There is so much learning to be had in play. This can seem counterintuitive, but play is the best way for children to learn. In particular, free play allows children to use whatever tools and toys they have around them and create their own game. They can play with others or play by themselves. But the point is that in free play, children decide what happens next. This freedom is exciting and it is where children develop. Here are four reasons why children love free play and why it should be encouraged.
Children can imagine the unimaginable. Or so it often seems to adults. Children have a gift for creating unique scenarios that seem perfectly ordinary to them. This is most evident when it comes to free play. In fact, being able to fully use their imagination is why children love free play so much. It is a time with few constraints. A time to piece together what they have learned elsewhere and practice it in a controlled setting. Free play allows children to see the world as they want it to be. With dragons and princesses, and an unlimited supply of ice cream.
Children need to be active throughout the day to maintain their health. But for children, this activity is best when it comes naturally. There’s no need to sign up your child for a specific exercise class if they are given ample opportunity for free play. Children are constantly on the move. And free play is no exception. Whether it is inside a living room or in a play centre, children naturally walk, run, bounce, and jump.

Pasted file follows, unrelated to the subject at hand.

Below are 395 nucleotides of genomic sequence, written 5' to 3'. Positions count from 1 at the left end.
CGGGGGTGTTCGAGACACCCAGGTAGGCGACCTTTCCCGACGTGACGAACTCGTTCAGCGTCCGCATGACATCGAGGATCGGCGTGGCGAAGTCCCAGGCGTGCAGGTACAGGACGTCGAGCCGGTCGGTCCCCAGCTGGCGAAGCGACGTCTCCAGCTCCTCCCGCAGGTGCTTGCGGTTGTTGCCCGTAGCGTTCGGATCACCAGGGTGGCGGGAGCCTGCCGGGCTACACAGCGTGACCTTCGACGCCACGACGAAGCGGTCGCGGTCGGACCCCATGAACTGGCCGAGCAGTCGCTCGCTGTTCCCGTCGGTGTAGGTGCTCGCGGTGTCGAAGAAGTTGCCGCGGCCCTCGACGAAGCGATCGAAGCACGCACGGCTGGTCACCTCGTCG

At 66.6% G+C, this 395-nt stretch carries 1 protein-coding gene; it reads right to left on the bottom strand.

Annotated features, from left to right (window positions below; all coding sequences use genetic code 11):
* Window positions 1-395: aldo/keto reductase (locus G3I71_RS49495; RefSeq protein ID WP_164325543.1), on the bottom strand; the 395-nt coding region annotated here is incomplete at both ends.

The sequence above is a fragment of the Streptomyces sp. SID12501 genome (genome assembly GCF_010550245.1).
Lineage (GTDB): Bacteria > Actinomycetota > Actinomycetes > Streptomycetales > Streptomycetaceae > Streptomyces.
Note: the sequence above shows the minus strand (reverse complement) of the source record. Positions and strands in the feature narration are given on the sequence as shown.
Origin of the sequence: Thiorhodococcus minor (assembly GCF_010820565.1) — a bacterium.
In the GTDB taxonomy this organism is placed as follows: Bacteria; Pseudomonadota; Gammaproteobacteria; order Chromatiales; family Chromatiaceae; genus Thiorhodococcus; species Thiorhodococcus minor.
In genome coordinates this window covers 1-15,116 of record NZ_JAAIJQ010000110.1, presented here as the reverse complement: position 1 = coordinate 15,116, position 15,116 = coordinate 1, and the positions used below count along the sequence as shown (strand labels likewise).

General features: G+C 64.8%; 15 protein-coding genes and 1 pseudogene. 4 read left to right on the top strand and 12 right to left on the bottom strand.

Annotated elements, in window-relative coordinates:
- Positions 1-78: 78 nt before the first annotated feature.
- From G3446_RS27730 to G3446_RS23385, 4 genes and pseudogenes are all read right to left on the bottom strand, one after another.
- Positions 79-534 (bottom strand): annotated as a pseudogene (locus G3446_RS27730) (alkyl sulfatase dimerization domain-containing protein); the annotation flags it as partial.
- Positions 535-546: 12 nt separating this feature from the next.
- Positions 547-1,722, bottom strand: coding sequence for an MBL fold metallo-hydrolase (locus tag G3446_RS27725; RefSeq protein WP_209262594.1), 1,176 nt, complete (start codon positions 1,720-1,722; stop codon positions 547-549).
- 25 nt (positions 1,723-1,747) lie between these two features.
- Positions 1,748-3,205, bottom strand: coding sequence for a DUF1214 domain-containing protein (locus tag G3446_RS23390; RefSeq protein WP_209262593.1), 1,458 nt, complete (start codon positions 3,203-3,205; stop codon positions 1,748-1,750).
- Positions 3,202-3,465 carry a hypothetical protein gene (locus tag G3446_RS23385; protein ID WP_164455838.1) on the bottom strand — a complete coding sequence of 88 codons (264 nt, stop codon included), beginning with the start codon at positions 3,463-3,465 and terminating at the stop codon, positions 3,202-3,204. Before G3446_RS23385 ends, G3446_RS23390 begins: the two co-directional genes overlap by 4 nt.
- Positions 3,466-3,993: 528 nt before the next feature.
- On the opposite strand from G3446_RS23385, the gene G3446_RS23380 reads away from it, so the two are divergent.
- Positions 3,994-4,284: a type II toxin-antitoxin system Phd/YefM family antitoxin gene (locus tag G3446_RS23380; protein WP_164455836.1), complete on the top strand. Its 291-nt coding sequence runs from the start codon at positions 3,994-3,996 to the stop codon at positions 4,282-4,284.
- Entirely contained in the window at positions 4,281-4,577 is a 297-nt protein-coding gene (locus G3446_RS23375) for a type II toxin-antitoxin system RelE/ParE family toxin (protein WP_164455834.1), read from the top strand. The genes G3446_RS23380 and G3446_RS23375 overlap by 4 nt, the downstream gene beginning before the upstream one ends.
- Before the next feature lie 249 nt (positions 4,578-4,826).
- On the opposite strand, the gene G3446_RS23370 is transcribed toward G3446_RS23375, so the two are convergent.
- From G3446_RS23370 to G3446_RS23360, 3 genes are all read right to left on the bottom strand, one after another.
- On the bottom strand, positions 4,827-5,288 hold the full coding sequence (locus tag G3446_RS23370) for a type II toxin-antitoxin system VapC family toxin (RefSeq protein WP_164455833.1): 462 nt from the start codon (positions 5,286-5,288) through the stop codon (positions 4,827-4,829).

As long as there are no annoyed neighbours below the living room, let your children move around. The more spatial freedom they have, the more physical active they will become. All this movement will lead to more creativity. Play isn’t stationary; it’s fluid.
Play can be either solo or in a group; it can involve working with someone or working side by side. Whatever the combination, free play can create an organic opportunity for children to play with others. They must communicate and work towards a common goal.
It can be tempting for a parent or caregiver to immediately step in if there is a disagreement. But, try to wait and let children sort things out on their own. It can be quite surprising how adaptable children are while immersed in free play.
No Time Constraints
Nobody, especially children, want to stop when in the middle of something fun. But scheduled activities end after their pre-determined time. Alternatively, free play is a lot more continuous. While there are still time limits, due to meals and bedtimes, free play is more fluid. Children love to play because their imaginations can take over without having to look at the clock and count down until their class is over. Without having to worry about time, there is one less obstruction to creating the impossible.